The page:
What To Do If Your Birth Control Fails

Home pregnancy test

I've had the Paragard IUD for four+ years with zero issues. Insertion was a normal level of pain with no lingering effects. No misplacement and everything was perfect.

I got married and my period started on my honeymoon so I knew that everything was fine at that point.

OBGYN visit this morning confirmed am about six weeks pregnant, which meant that I got pregnant shortly after the honeymoon. She can see the IUD and the cells in the ultrasound, but there are no strings and no amount of digging can find the device without forcing a miscarriage.

At this point, I'm at a 60-75% chance of miscarriage due to the fact that we cannot retrieve the device to be removed. The Husband and I decide that there's no way we can live with that kind of risk/fear of miscarriage and decide to terminate. It was the best decision for us considering the medical issues and our family situation.

The procedure is performed and successfully completed with the removal of the device. I'm prescribed the Nuva Ring and start it within five days so that the effectiveness kicks in quickly.

How am I supposed to trust birth control again? I was using the most effective method in production and it failed me. The first time the Husband and I had sex post-procedure (about two weeks and a couple days, which was the recommended time), I had to stop after only a few moments because I was crying my eyes out with worry about the Nuva Ring and condoms we were using would fail.

I'm afraid that I can't have sex with him without this fear ruining it. 


Why Birth Control Can Fail


With the exception of abstinence, no method of birth control is perfect. Half of all unintended pregnancies occur while a couple is using birth control. Why? The main reason is that whatever the method, it isn't being used correctly. If you are sexually active but not ready to start a family, here are some important things to know about birth control failure and how to prevent it.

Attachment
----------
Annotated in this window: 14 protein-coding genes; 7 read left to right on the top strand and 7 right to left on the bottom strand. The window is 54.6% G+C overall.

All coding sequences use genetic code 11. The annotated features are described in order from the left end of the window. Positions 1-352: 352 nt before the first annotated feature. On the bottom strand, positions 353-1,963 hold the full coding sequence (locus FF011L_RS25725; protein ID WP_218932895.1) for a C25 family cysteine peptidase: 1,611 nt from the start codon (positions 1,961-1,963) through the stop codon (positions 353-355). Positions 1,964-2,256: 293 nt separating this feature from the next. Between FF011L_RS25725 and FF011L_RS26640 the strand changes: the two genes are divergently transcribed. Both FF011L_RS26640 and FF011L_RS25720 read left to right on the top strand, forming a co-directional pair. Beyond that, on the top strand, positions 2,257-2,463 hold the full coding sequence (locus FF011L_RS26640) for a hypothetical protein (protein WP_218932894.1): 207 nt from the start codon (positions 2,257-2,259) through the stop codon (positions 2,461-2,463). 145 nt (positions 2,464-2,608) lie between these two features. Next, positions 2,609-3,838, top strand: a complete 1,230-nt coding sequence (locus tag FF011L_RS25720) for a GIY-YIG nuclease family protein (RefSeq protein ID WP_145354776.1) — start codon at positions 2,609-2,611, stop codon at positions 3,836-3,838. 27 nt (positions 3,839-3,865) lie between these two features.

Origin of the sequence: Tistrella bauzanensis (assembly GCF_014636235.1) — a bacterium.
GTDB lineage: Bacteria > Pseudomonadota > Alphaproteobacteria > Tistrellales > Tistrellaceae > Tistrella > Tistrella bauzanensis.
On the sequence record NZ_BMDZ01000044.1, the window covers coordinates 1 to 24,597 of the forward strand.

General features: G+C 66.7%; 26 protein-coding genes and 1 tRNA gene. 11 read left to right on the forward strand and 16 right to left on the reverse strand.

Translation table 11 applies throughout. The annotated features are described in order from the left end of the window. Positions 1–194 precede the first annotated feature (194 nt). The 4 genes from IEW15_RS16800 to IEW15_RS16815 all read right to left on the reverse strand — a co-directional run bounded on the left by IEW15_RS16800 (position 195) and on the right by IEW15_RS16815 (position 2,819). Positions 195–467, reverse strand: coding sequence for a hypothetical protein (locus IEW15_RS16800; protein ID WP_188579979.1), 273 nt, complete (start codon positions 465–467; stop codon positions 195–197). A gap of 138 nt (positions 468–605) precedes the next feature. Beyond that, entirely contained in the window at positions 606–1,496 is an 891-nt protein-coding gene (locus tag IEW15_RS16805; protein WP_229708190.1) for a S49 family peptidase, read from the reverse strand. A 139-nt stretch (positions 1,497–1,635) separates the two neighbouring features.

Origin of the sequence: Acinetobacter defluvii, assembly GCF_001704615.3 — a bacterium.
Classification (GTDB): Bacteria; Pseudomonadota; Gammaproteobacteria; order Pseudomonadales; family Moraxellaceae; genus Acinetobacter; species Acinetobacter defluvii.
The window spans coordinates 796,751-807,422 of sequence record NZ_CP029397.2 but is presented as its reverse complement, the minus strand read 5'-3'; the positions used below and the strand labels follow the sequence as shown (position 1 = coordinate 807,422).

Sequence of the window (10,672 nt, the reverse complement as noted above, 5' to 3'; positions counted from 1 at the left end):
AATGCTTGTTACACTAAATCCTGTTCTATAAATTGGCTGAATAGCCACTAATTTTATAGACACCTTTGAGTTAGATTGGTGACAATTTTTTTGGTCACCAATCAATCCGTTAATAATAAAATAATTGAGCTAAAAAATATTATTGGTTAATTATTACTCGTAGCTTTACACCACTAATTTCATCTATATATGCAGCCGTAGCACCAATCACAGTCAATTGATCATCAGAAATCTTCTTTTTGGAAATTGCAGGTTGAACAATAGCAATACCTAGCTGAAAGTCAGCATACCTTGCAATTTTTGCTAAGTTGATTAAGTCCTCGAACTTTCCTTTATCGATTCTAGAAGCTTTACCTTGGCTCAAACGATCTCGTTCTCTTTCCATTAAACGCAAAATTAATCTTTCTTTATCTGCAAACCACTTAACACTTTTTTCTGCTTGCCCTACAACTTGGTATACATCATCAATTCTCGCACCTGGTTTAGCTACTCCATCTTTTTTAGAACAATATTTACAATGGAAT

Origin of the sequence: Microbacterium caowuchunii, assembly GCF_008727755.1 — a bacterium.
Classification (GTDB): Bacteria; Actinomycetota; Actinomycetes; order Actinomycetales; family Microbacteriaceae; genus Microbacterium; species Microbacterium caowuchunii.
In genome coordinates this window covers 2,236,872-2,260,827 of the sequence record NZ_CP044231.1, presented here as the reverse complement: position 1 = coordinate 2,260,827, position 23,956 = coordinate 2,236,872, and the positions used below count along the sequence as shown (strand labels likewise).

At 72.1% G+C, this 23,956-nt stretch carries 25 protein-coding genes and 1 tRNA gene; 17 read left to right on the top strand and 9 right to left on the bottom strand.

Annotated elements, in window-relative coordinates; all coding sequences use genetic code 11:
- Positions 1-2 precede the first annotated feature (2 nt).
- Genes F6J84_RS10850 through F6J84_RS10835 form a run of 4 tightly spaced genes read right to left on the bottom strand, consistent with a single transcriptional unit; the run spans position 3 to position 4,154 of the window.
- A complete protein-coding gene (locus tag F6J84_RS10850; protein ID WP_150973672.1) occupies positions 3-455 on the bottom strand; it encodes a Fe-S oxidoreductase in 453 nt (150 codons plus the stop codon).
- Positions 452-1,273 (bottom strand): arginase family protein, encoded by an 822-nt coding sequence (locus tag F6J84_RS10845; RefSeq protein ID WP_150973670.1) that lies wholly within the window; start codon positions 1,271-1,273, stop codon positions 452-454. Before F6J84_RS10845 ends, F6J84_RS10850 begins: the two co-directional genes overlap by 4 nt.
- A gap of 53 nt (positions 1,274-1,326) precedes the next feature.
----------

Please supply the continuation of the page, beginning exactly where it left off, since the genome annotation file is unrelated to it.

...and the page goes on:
Types of Typical Use Errors


There are two types of typical use error when it comes to birth control:
  • Not following instructions. Condoms are a good example of how this can lead to birth control failure. It's important to make sure a condom fits correctly, for example, and to be careful when removing it. Whatever type of birth control you use, make certain you know how to use it. 
  • Forgetting or choosing not to use it. Let's say you're on birth control pills. It goes without saying, if you keep forgetting to take them or feel that it will be OK "just this once" to skip a pill, you're setting yourself up for unintended pregnancy. Create a fail-proof routine for popping your pills—store them next to your toothbrush so you're reminded every morning or switch to a contraceptive that you don't have to deal with on a daily basis, such as an IUD or implant. 

Other Factors That Can Lead to Birth Control Failure


Besides human error, there are other potential reasons a particular method of birth control might fail. For example, certain medications ranging from antibiotics and antidepressants to diabetes drugs can make birth control pills less effective. Even some natural herbs and supplements can interfere. Hormone-based birth control may not work as effectively in women who are overweight or obese either.

What To Do If Your Birth Control Fails


If you suspect something went wrong with your birth control right away—for example, the condom broke—you can greatly lower the risk of becoming pregnant by using emergency contraception. This is a pill you can buy over the counter, no matter your age, to take within three to five days of a birth control accident or after having unprotected sex.

Of course, it's not always possible to know right away if your birth control has failed. The possibility will only come up if you or your partner's period is late. In that case, take a home pregnancy test right away. You'll have your answer sooner rather than later and will know what to do: Relax if it's negative, or see a doctor to confirm if you really are pregnant.
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